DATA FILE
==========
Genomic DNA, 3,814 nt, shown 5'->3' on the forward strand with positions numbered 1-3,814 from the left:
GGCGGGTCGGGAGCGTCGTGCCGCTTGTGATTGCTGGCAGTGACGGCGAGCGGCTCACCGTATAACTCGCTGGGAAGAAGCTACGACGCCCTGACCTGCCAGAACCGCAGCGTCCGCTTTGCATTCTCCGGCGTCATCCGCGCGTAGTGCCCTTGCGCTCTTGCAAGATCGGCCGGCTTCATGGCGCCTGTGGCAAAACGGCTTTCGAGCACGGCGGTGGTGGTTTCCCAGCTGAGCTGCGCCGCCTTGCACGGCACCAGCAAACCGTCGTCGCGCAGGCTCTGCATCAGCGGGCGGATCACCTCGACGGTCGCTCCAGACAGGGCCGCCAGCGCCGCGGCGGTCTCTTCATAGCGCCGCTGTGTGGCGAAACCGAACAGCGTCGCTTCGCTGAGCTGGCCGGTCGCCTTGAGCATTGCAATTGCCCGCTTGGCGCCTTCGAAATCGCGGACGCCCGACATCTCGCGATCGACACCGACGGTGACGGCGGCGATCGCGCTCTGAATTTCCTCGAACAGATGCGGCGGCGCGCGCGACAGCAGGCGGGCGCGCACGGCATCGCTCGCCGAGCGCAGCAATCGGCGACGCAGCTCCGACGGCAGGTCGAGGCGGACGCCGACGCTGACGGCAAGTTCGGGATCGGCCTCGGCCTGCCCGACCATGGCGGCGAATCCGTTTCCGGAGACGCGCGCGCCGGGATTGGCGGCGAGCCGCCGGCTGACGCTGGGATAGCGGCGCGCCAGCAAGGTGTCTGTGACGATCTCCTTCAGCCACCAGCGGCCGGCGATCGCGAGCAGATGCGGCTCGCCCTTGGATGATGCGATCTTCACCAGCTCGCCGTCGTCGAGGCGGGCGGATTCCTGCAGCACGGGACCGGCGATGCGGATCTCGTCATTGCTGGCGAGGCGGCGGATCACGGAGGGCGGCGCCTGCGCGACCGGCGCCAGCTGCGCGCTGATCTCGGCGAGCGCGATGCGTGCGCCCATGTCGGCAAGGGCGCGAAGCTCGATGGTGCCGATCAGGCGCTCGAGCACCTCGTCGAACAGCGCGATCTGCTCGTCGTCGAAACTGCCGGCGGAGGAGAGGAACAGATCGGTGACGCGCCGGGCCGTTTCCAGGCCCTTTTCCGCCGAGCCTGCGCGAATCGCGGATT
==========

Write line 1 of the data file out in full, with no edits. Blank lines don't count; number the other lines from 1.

Genomic DNA, 3,814 nt, shown 5'->3' on the forward strand with positions numbered 1-3,814 from the left: